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John W. Kennedy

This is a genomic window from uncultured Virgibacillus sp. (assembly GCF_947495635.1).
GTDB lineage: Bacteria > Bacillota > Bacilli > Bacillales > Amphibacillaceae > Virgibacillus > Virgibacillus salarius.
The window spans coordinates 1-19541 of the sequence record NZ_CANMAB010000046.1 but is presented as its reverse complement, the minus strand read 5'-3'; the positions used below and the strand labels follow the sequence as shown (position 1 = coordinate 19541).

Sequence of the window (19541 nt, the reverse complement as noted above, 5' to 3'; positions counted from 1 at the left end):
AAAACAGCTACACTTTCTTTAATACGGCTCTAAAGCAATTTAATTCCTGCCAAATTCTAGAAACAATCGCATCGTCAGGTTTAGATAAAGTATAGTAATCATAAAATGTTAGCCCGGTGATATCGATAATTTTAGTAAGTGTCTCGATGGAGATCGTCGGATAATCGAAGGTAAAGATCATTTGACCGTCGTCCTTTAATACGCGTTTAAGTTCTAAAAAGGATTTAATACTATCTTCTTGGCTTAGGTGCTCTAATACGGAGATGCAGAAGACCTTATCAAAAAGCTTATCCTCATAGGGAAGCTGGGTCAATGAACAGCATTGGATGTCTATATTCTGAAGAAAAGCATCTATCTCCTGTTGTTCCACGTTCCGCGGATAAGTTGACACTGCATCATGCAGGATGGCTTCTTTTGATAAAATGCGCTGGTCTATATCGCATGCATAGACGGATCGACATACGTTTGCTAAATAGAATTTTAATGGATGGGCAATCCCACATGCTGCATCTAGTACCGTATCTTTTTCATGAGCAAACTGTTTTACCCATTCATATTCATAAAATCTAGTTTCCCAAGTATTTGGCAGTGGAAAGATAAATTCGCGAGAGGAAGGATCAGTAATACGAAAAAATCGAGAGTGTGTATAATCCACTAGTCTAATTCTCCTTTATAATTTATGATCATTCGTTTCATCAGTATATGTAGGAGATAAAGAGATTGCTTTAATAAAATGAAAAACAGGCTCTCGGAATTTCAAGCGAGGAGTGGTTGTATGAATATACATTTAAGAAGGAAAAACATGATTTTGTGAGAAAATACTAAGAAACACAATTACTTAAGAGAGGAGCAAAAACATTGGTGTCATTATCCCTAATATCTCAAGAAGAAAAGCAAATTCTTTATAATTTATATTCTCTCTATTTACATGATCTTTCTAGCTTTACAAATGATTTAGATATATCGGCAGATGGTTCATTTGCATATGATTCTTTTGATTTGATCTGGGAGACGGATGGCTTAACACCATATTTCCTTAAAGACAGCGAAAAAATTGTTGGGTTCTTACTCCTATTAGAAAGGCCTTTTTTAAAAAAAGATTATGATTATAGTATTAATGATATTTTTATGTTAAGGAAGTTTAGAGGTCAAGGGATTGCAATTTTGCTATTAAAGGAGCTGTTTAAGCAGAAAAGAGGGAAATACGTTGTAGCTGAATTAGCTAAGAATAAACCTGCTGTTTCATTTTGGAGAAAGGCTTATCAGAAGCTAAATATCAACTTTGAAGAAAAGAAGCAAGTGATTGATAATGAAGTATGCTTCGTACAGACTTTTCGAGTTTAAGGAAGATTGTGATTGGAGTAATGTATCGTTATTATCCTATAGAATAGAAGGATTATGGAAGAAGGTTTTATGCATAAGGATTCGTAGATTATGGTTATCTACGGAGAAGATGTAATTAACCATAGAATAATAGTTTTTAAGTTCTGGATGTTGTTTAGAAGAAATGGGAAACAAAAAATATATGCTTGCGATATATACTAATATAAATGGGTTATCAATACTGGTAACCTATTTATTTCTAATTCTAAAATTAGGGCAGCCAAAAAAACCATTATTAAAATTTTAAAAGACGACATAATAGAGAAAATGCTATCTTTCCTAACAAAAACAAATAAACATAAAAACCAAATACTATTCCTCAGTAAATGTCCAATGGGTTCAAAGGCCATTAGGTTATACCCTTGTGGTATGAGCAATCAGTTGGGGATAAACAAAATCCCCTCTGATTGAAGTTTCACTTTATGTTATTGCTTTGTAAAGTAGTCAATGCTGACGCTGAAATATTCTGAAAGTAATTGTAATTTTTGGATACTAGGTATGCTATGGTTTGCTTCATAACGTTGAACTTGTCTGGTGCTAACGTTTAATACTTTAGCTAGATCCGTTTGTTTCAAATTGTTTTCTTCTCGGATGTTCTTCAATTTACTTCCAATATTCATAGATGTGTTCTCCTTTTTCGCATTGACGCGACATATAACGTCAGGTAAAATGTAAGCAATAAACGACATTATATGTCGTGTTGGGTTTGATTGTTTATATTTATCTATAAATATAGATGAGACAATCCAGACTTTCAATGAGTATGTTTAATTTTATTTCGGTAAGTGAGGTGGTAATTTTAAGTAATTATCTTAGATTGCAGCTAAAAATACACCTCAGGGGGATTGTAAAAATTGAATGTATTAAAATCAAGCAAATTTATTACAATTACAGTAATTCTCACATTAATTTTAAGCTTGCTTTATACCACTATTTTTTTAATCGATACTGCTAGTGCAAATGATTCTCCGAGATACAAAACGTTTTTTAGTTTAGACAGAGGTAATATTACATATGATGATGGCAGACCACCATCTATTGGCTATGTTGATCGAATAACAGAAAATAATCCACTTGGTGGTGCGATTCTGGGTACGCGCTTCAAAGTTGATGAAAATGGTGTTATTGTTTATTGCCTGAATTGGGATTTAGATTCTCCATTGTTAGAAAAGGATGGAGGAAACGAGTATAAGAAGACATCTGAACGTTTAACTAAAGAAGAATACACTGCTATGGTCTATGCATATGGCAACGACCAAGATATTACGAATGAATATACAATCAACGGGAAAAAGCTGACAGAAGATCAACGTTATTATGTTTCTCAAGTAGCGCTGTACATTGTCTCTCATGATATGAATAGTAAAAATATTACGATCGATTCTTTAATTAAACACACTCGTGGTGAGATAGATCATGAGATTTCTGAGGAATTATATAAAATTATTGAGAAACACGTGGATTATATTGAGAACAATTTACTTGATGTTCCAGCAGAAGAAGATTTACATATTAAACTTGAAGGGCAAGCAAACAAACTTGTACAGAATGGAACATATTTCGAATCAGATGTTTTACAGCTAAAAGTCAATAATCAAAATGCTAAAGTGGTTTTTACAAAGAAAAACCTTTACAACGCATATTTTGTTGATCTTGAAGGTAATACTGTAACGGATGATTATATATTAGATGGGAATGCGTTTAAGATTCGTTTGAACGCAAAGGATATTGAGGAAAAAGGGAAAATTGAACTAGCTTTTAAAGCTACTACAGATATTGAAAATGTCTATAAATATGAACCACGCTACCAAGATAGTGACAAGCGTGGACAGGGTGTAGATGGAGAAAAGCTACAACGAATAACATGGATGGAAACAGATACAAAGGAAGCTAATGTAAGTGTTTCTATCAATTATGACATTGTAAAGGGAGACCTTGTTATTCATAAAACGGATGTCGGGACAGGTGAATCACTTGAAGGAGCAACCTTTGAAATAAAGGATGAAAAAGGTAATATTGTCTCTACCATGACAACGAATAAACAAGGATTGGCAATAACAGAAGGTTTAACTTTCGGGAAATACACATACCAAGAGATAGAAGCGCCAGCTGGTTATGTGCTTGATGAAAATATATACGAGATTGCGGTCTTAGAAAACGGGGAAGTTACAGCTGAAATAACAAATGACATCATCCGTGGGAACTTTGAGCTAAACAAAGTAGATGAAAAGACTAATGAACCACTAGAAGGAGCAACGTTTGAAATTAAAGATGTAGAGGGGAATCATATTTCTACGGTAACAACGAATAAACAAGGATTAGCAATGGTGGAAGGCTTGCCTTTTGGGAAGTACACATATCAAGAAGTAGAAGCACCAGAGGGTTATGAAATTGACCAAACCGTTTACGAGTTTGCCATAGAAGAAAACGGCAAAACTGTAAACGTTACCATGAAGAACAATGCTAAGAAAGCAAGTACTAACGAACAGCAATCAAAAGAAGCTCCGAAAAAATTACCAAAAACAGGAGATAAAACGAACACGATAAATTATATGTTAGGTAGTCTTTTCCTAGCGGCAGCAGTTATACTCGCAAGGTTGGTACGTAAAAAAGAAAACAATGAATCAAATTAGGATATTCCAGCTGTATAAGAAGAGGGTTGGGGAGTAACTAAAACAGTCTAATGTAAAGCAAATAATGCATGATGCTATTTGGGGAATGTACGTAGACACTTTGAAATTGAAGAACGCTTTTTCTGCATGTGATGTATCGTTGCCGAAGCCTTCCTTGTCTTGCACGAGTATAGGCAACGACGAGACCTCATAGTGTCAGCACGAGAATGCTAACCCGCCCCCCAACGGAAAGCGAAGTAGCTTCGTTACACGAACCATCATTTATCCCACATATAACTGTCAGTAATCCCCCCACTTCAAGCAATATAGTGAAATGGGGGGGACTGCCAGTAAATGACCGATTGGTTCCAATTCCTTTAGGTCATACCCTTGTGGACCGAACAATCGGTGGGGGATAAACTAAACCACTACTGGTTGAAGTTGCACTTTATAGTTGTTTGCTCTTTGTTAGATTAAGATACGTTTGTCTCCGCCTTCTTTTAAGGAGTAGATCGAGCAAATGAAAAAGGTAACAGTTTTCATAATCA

Latinos Differ On The Role Language, Culture Should Play In Church As the ranks of Hispanic Pentecostals in the United States continue to swell, tensions have emerged over what is the best path for the minority group. Growing congregations that have adopted new methods to effectively reach the population often have left behind some of the traditions of the past, causing friction with some older foreign-born worshippers and their native-born offspring. “There is a bit of disparity between the first generation and second and third generations,” says Samuel Rodriguez, president of the National Hispanic Christian Leadership Conference in Sacramento, Calif. “It’s language, it’s culture, it’s generational, it’s educational, it’s economy. But there is nothing egregious enough to threaten the long-term sustainability of the Hispanic church movement.” The divide is no more apparent than in language itself. Historically, Hispanic congregations in the United States have conducted services in Spanish. But in the 21st century, more and more thriving Hispanic Assemblies of God churches, including megachurches, are worshipping in English. “The challenge is they want to keep the culture alive, yet they don’t think the methods — including language — are sacred,” says Efraim Espinoza, director of the AG Office of Hispanic Relations. “Churches are flourishing because they change.” Daniel A. Rodriguez, 57-year-old author of A Future for the Latino Church, says AG pastors Wilfredo de Jesús of New Life Covenant Church in Chicago and Isaac Canales of Mission Ebenezer Family Church in Carson, Calif., are among those who “lead their respective churches through moments of transition that successfully transformed Spanish-only churches into multigenerational, multilingual congregations where foreign-born Latinos who speak little or no English feel at ease and where native-born Latinos who speak little or no Spanish also feel welcomed and accepted.” For the past dozen years, De Jesús has been senior pastor of New Life in Chicago, a span in which attendance has grown from 120 to 13,000. Before he agreed to assume the pastorate of the church where he accepted Christ as Savior as a 14-year-old boy, De Jesús told the elder board of changes he wanted to implement. For one, he said the church must incorporate English into all its programs and services to reach those in the community who primarily spoke English. For another, the church would be renamed New Life Covenant Church from the existing Templo Cristiano Palestina. Today, the 47-year-old De Jesús, a second-generation Puerto Rican, preaches five services on Sundays, four of them in English. “The fears of older, Spanish-dominant members were addressed patiently, respectfully and directly,” Rodriguez writes in his book.   BLENDING GENERATIONS Another Hispanic minister that has done a masterful job of blending generations is Rubén A. Guajardo Jr., who 13 years ago took over as senior pastor of an Albuquerque, N.M., Assemblies of God congregation that his father had led. Guajardo quickly renamed the church Casa del Rey and its English counterpart the King’s House to replace Aposento Alto (Upper Room). Guajardo notes that younger unchurched Hispanics could grasp the meaning of Casa del Rey easier than Aposento Alto. Guajardo, now 51, didn’t want to reach out to younger native-born Latinos while excluding older Spanish-speaking immigrants that had settled in the area. He focused on keeping families together. “A unique task for the church is to be able to meet the spiritual and social needs of different generations,” Guajardo told Pentecostal Evangel. “A key component is understanding the life, culture and genealogies of Hispanics.” The King’s House is meeting those needs, as 3,000 people attend church on a typical Sunday. Guajardo preaches at one contemporary English and two contemporary Spanish services. His 78-year-old father, Rubén A. Guajardo Sr., leads a traditional Spanish service Sunday afternoons. His 27-year-old son, Rubén A. Guajardo III, oversees a Sunday night English-speaking service geared to young adults. Once a month, Rubén A. Guajardo Jr. speaks at all five services. “Even though a grandfather and grandson may be separated by language, culture and generations, they still can come to the same church and connect through events and activities,” Guajardo says. “We’ve made specific decisions on music, service time and messages to keep families a part of the fellowship, even if they are not worshipping at the same time.” Although Albuquerque is 43 percent Hispanic — and nearly two-thirds of them speak Spanish in the home — Guajardo realized that third-generation Latinos often felt disconnected from the spiritual experiences of their elders. Guajardo wanted to make sure younger Hispanics knew they didn’t have to speak Spanish or honor parts of culture unimportant to them in order to feel welcome at church. Guajardo has the additional challenge of trying to minister to natives from a dozen Central and South American countries. “They may all speak the same language, but their cultures are extremely different,” Guajardo says.   GROWING CONSTITUENCY Once inside a Hispanic service, the language differences are apparent, and it’s not just whether Spanish or English is being spoken. It’s also the language of technology — from PowerPoint to social networking. “The greatest change is that the younger generation is very willing to adapt to changing technology — yet wanting a real experience of God in church,” says Espinoza, 65. “They don’t carry a Bible to church; they carry an iPad and iPhone.” Hispanics are the nation’s largest majority group, comprising 16.3 percent of the population. The 2010 Census counted 50.5 million Latinos, up from 35.3 million a decade earlier. Pew Research Center and the Barna Group report that roughly one in five Hispanics is an evangelical, and 85 percent of those are Pentecostal or charismatic. Currently there are 2,400 AG Hispanic churches in the United States, nearly twice as many as in 1990. Another strain — which also impacts many Anglo churches — is over the method of ministry. Espinoza says traditional Hispanic churches put great value in Sunday School, youth and women’s ministry programs, while Rodriguez notes that common preaching topics among the group are holiness, sanctification and the second coming of Christ. Many contemporary Latino leaders are more focused on meeting needs such as serving the hungry, ministering to single adults and offering a variety of small groups, Espinoza says. Samuel Rodriguez, who is an ordained AG minister, concurs, noting that a holistic gospel presentation that includes justice is a main concern of the younger generation. Younger Hispanics commonly believe there is a biblical imperative to engage in the public square, rather than to eschew politics. New Life Covenant Church in Chicago has found that focusing on the hurting in the community has led to growth. The Chicago Dream Center operated by the church ministers to the homeless, drug addicts and prostitutes in tangible ways, from food and clothing to job training. An additional difference is the length of service. For much of the 20th century, Hispanic services on Sunday morning would last three hours or more. Now 90 minutes is the norm. Part of that is because of the need for large churches to fit multiple services into a designated time frame. “But it’s also reflective of Hispanics in the United States adapting to a more rapid pace of life,” Espinoza says. “Latin America is more laid back; time is not as measured.” Perhaps the greatest area of conflict, Samuel Rodriguez says, involves education. “The more Hispanic Christians embrace the academy, the greater the tension arises with the local church if the leadership hasn’t advanced,” says Rodriguez, 42. Even if a leader is anointed and righteous, some young Latinos with degrees find that they can’t answer their theological inquiries sufficiently. Some in the older generation are fearful that education might negate the influence of faith in a person’s life, Espinoza says. Yet he says a growing number of older ministers are obtaining advanced degrees because they see the value in theological education. Despite all the disparities, Espinoza says Hispanics are a tight-knit ethnic group where respect for faith, elders and family activities is still a priority. Through it all, Samuel Rodriguez says Hispanics overall do a good job of connecting to God and to community. “We are experiencing growing pains,” Rodriguez says. “But we will see a wonderful evolution to a more mature, holistic, well-balanced, biblically Christ-centered movement that speaks to the future of American Christianity.”